STITCH LINES...... Ramblings on life as a quilter, stitcher, traveler, photographer, gardener and lover of books, cats and fine chocolate....

Friday, August 24, 2012

Sturbridge Visit

My first visit to Old Sturbridge Village was when I was 11 or 12 years old, I think.  I can clearly
remember that autumn visit with my parents. Obviously it made an impression on me, likely I had never experienced a "living history museum" before. My next visit was last spring... uhhhh, we won't say how many years later that is, okay? I did remember parts of it, and some of the buildings. (The human brain, and memory, is an amazing thing, isn't it?) You can read about last year's visit here and here.

So when daughter Laura, History lover and Kings Landing addict, asked if we could take a quick trip there on her few days off, how could I say No? Besides, we were due for a little bit of "girl time", and of course you can always throw in a little shopping to sweeten the deal... (see me winking?) It was very quickly planned, reservations made for three nights, a stop at the bank for some US cash and we were off. It worked out well for us to share lunch with my friend Susan and drop off her beloved Canadian maple syrup on our way down. That was a bonus, for sure! (C'mon up for "Lobstah" anytime Susan!!) Read Susan's latest post here about what she was doing (!!!) while we were driving merrily on....

After a night in Salem NH, we hit the Interstate and Mass. Turnpike, covering the last miles quickly, arriving not long after opening time. We spent the entire day, and what a beautiful day it was - sunny skies, perfect warm temps, not a drop of the predicted rain did we see!

Luck was with us! We covered the entire village, visiting every building, and talked with many of the costumed staff. We found many similarities to Kings Landing, but also some differences. The time period is similar - OSV represents early New England from 1790-1840 and KL is the re-creation of a United Empire Loyalist "village" of the 1800's, with buildings spanning 1780-1910. Although OSV has things that KL doesn't ( a tinsmith, potter and cobbler), KL has more interpretive staff in their buildings.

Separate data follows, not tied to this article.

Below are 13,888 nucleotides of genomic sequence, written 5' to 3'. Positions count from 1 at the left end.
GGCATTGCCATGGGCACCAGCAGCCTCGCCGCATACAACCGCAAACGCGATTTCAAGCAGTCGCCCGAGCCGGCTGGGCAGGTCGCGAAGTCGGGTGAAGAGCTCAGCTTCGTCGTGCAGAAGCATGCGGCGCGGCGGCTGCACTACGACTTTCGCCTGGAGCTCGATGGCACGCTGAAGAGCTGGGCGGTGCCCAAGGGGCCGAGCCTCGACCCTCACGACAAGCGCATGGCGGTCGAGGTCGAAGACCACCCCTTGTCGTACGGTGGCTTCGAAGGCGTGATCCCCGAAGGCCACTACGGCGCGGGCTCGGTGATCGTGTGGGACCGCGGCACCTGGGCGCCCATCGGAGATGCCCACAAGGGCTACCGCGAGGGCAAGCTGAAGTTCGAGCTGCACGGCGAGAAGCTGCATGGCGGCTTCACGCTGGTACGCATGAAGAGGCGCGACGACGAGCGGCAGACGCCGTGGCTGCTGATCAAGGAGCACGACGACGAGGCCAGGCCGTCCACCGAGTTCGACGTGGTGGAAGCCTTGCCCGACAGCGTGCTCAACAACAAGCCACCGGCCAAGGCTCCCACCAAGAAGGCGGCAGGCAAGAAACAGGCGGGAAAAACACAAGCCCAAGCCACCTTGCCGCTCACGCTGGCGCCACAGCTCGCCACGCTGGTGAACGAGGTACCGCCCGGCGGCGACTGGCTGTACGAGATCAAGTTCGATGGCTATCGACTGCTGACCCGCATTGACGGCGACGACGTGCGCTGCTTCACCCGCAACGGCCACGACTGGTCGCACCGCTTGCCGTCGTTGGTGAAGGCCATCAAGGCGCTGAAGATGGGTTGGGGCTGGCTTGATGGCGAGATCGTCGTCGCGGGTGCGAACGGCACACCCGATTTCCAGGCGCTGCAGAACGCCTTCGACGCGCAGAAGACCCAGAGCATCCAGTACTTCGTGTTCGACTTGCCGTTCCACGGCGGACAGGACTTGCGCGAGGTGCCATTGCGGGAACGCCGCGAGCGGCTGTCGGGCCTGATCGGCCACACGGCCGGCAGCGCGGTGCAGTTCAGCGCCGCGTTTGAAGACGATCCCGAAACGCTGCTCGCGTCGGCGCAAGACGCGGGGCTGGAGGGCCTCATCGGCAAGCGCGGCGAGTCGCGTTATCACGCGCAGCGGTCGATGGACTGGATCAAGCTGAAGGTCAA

I think what  impressed us both the most was the number  of interactive aspects of OSV. There were games you could play on your own (Graces, Hoop and Stick and stilts), and a number of  guessing games (identifying artifacts and equipment, facts about "then vs. now", etc.) There was even a life-size very realisitic "cow" that children could  try to milk ( however it gave water rather than milk!) Laura took lots of "mental notes" to suggest ways KL could improve...  All in all it was well worth the trip/visit.

Living history museums such as these are, in my mind, more important than ever to teach the modern generation about what life was like in the past and bring history alive in a fun way.  Attendance is declining each year at both of these wonderful attractions.. why don't you plan a visit?


"A people without the knowledge of their past history, origin and culture is like a tree without roots."
~ Marcus Garvey

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